New York city. Some call it "the big apple." To others it is "the city that simply doesnt ever sleep." Others still know it as "the city of angels." Me? I just call it home. I mean, I am not from here nor do i live here. But for the short time that i was in this city full of a milion stories, the only story that matered was my own: I witnessed the god of comedy Jery Seinfeld perform live for the first time ever
Just to clarify that last sentance, this was not Jery seinfelds first time performing. How else do you think he earned his own hit NBC sitcom (Seinfeld) that literaly DOMINATED television sets across this great nation throughout the 1990s and left a mark that still courses thru the landscape of popular culture more powerfully than the mighty Missisippi?
But even if you had never heard of Jery before tonite (because u were born in a coma? seriosly WTF, hypothetical person i invented in my mind), watching the show it was clear that one was witnessing a master at work. The theater was his domain, and for anyone asking, yes, jery is still the master
The crowd outside the Beacon was rowdy is fuck. Honestly I havent seen middle aged white people get this turnt up over anything since Beyonces super bowl performance. Then as soon as we were all seated who BERSTS out on stage but none other than Jerys fellow comedy icon Steve Martin (Bringing Down the House). He made some jokes but i dont really remember any of them. Listen, my plan was to type down everything on my iPhone 6S but i was siting next to some journalist's and they had notepads and thats when i sudenly realize that when you are writing about the theatar its simply proper etiquete to not have your phone all lit up and distracting smh.
But anyway just picture steve martin kind of making some wry jokes or whatever and then pulling out his banjo and didling out a couple of melodys and what not when suddenly JERY creep up behind him, no fanfare nothing, just two legends in the game sharing a stage as equals
From that point onward, Jery kept it lit with an hour-plus comedy performance that give the audience a window into what Seinfeld would be like today. Any number of his bits could have been truncated and tossed in to the intro of a brand new epsode of seinfeld—if it was still on TV—and it would be just like old times (paging NBC).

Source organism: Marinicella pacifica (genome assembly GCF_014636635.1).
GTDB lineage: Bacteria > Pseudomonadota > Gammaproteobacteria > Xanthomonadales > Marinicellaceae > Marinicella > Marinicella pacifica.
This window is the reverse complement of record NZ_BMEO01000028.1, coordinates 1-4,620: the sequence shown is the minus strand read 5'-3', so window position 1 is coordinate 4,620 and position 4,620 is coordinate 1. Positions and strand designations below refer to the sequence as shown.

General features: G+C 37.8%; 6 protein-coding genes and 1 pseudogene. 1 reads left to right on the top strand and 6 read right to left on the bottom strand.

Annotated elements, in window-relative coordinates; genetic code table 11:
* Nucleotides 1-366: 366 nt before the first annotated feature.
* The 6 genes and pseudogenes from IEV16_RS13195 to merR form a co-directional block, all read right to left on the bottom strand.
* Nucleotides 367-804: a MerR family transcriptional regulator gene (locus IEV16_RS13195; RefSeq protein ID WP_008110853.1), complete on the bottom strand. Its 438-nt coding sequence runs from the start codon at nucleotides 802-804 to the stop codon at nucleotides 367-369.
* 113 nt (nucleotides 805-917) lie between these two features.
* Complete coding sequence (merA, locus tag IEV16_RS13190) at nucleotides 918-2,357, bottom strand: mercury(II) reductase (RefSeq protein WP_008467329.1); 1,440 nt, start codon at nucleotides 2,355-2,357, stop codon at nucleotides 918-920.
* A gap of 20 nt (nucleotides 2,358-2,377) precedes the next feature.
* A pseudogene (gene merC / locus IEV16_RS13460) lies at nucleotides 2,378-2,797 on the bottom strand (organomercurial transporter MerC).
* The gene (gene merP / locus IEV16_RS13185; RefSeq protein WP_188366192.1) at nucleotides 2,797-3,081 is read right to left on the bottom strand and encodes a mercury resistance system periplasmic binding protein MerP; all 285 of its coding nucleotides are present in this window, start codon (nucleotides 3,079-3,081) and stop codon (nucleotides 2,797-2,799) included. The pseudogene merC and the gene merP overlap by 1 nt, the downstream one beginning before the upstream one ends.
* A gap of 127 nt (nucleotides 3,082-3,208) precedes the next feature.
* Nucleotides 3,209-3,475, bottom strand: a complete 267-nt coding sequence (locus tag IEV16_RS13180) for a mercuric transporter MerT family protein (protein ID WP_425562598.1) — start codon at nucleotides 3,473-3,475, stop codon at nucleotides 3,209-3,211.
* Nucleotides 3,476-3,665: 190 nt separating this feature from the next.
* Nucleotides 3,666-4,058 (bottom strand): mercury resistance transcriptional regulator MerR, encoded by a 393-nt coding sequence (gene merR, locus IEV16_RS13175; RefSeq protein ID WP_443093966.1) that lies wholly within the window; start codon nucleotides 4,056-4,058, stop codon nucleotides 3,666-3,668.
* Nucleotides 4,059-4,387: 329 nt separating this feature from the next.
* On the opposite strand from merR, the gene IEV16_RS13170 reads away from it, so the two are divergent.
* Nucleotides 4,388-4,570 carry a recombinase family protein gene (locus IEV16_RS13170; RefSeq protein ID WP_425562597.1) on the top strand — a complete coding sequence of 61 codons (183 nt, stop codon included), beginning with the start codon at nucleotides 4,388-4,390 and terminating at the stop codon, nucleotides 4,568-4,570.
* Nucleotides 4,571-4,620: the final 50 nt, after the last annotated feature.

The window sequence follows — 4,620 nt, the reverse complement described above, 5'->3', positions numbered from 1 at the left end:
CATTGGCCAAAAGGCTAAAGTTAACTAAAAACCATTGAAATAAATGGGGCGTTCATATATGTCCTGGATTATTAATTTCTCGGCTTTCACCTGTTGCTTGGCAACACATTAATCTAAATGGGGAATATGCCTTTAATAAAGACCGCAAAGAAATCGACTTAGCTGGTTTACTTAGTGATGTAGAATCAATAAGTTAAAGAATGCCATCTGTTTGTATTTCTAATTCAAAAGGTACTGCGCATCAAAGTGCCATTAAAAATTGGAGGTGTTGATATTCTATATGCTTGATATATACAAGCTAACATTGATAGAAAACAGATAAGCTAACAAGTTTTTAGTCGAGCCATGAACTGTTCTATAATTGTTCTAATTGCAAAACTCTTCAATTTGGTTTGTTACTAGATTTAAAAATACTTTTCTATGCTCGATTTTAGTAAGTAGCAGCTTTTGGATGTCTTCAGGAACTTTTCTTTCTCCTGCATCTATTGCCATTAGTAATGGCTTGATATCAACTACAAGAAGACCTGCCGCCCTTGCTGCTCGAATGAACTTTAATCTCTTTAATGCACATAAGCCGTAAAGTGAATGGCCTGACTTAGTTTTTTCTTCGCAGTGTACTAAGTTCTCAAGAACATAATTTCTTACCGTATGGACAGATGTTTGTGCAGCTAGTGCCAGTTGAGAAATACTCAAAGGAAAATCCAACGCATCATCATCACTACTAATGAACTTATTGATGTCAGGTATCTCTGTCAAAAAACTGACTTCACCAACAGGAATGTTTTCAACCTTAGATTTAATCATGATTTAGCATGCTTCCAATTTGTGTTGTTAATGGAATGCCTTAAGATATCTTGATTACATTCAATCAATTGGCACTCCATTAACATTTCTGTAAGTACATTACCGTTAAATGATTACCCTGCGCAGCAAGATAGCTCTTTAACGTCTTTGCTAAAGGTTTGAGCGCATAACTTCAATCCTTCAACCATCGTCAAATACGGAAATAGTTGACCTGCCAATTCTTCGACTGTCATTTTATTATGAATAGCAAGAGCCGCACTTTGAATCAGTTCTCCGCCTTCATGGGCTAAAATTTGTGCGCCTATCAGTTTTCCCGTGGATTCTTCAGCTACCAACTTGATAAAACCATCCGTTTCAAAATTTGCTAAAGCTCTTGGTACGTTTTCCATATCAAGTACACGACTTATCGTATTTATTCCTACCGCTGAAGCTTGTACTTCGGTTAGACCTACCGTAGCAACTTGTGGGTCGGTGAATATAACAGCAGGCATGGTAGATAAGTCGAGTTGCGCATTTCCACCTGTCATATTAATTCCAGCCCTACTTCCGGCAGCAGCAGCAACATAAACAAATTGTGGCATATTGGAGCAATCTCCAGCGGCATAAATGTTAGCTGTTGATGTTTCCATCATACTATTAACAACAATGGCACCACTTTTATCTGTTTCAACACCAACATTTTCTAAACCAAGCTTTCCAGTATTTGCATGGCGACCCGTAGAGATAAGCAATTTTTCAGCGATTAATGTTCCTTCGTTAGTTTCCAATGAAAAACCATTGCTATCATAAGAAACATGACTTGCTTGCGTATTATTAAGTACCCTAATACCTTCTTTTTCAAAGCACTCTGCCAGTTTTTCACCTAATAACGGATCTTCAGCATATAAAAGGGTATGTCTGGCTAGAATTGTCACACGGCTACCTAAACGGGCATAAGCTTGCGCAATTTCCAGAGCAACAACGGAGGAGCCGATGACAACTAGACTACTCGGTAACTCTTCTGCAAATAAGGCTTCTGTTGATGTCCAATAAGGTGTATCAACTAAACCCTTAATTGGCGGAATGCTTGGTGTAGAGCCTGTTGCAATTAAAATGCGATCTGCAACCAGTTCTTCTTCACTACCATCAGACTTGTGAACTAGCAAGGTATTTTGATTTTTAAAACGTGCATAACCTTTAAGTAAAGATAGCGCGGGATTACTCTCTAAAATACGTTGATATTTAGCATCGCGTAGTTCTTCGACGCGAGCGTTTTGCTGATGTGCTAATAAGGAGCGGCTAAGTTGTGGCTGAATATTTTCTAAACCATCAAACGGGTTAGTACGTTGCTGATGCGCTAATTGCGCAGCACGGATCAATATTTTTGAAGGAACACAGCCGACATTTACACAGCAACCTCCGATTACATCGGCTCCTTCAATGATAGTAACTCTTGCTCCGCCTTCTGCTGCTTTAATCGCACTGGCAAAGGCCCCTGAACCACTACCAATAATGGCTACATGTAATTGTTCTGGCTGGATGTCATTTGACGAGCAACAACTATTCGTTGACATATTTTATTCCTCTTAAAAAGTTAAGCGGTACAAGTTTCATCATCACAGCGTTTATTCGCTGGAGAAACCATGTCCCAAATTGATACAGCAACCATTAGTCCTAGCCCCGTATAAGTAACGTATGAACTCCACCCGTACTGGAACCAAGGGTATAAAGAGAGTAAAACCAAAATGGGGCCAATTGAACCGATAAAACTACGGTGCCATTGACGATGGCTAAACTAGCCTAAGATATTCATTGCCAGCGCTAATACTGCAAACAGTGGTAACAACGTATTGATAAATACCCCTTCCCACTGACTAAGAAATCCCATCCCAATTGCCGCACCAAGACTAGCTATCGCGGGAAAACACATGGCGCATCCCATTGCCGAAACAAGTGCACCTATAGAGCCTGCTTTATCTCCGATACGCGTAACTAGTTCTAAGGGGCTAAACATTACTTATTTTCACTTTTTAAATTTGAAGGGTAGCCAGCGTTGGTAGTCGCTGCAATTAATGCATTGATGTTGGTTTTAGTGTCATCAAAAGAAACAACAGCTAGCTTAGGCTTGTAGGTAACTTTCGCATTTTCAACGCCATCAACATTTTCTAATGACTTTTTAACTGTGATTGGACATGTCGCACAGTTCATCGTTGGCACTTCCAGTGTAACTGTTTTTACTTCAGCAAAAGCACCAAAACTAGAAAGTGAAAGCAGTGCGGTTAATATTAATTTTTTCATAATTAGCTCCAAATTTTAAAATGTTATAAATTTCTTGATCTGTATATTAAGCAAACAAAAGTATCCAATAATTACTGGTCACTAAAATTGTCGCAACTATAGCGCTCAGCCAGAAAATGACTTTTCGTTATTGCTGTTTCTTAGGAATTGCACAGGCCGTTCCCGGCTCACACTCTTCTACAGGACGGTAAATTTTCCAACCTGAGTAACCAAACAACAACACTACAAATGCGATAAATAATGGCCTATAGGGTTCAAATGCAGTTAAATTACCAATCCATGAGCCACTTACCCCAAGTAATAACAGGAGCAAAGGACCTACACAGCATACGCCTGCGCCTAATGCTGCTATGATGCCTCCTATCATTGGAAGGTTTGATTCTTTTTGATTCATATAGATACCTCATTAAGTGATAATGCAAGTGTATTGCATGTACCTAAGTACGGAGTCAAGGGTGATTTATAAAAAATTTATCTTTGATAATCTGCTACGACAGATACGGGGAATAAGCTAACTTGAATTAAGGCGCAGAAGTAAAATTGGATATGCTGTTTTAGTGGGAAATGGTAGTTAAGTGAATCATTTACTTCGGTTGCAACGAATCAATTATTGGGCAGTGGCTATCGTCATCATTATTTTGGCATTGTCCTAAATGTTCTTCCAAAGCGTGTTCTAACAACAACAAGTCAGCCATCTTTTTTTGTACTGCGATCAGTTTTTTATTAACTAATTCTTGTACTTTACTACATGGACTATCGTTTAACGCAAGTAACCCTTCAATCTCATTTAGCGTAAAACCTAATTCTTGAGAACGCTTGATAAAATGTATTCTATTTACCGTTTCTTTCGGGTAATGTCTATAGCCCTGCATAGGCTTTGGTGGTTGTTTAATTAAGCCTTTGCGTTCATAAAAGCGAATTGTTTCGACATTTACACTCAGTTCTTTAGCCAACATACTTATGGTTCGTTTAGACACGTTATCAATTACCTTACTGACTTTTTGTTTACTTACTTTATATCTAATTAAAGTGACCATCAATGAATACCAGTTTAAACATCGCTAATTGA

Now if youre like me and you have spent the last three years watching every single late-nite TV appearance Jery has ever done in the event that he makes a face or says something that u can photoshop into a freeze frame of a Drake music video or a GOP debate or whatever the case may be, then some of the jokes n stories he told may not be new for you. Regardless the performance was a tsunami of latter-day Jery greatest hits and deep cuts coming at you from every single direction
He eased into his set by talking about "going out" in general, about how everyone wants to go out, and then once theyre out, they "gotta go." It was pure seinfeld, jerry demonstrating an impresive economy of words to nimbly sum up the human experience of socialization before boiling it down to the very poignant observation that none of us really want to be anywhere and that wherever we are, we arent realy satisfied. Daniel Tosh if youre reading this, take note, comedy is about more than just "janking off" onstage. Its about identifying the universal moments that make us human